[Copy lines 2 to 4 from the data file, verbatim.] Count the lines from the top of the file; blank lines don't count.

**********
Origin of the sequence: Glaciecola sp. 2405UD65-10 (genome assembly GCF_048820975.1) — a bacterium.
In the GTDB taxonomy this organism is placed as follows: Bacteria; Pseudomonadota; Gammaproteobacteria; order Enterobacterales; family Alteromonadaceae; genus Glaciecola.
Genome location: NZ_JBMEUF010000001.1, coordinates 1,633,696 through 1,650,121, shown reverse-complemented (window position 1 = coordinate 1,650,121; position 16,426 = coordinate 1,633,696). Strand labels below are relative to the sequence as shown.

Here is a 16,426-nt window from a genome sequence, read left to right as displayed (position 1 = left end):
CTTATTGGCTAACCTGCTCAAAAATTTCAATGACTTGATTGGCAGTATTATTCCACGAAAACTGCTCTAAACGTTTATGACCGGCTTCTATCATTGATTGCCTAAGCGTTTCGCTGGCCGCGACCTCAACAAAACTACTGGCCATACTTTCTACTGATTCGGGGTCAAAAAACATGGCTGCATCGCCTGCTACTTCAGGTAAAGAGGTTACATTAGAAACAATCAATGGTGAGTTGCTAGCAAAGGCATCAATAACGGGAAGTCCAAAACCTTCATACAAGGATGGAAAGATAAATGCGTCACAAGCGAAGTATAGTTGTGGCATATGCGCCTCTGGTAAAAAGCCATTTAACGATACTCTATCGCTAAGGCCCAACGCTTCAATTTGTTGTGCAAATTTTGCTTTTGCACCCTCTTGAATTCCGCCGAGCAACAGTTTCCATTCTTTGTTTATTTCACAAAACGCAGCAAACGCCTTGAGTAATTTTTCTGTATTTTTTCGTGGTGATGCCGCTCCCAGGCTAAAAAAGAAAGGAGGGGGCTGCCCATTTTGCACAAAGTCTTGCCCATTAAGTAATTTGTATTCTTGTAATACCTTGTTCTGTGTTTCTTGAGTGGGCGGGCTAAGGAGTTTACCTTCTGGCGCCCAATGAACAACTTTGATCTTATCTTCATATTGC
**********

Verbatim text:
In the GTDB taxonomy this organism is placed as follows: Bacteria; Pseudomonadota; Gammaproteobacteria; order Enterobacterales; family Alteromonadaceae; genus Glaciecola.
Genome location: NZ_JBMEUF010000001.1, coordinates 1,633,696 through 1,650,121, shown reverse-complemented (window position 1 = coordinate 1,650,121; position 16,426 = coordinate 1,633,696). Strand labels below are relative to the sequence as shown.

Here is a 16,426-nt window from a genome sequence, read left to right as displayed (position 1 = left end):